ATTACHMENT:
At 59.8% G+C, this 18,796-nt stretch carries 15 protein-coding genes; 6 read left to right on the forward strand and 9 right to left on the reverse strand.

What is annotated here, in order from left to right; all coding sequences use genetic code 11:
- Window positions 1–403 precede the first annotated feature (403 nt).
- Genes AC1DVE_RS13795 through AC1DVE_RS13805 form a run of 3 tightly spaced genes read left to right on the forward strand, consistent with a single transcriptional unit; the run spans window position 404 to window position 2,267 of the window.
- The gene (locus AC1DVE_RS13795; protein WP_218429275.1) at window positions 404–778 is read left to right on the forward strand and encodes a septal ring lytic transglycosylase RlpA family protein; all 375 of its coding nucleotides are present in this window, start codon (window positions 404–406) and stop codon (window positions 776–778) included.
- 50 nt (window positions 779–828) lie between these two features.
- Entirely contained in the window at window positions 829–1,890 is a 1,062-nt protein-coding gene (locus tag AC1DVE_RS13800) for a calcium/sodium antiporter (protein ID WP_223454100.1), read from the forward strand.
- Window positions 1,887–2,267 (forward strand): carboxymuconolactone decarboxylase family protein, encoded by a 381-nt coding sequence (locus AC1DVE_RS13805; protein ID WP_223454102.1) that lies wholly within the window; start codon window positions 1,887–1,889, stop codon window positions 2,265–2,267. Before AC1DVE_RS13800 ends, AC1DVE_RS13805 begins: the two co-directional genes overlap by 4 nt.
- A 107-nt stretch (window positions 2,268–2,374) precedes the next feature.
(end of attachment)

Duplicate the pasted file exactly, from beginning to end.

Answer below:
At 59.8% G+C, this 18,796-nt stretch carries 15 protein-coding genes; 6 read left to right on the forward strand and 9 right to left on the reverse strand.

What is annotated here, in order from left to right; all coding sequences use genetic code 11:
- Window positions 1–403 precede the first annotated feature (403 nt).
- Genes AC1DVE_RS13795 through AC1DVE_RS13805 form a run of 3 tightly spaced genes read left to right on the forward strand, consistent with a single transcriptional unit; the run spans window position 404 to window position 2,267 of the window.
- The gene (locus AC1DVE_RS13795; protein WP_218429275.1) at window positions 404–778 is read left to right on the forward strand and encodes a septal ring lytic transglycosylase RlpA family protein; all 375 of its coding nucleotides are present in this window, start codon (window positions 404–406) and stop codon (window positions 776–778) included.
- 50 nt (window positions 779–828) lie between these two features.
- Entirely contained in the window at window positions 829–1,890 is a 1,062-nt protein-coding gene (locus tag AC1DVE_RS13800) for a calcium/sodium antiporter (protein ID WP_223454100.1), read from the forward strand.
- Window positions 1,887–2,267 (forward strand): carboxymuconolactone decarboxylase family protein, encoded by a 381-nt coding sequence (locus AC1DVE_RS13805; protein ID WP_223454102.1) that lies wholly within the window; start codon window positions 1,887–1,889, stop codon window positions 2,265–2,267. Before AC1DVE_RS13800 ends, AC1DVE_RS13805 begins: the two co-directional genes overlap by 4 nt.
- A 107-nt stretch (window positions 2,268–2,374) precedes the next feature.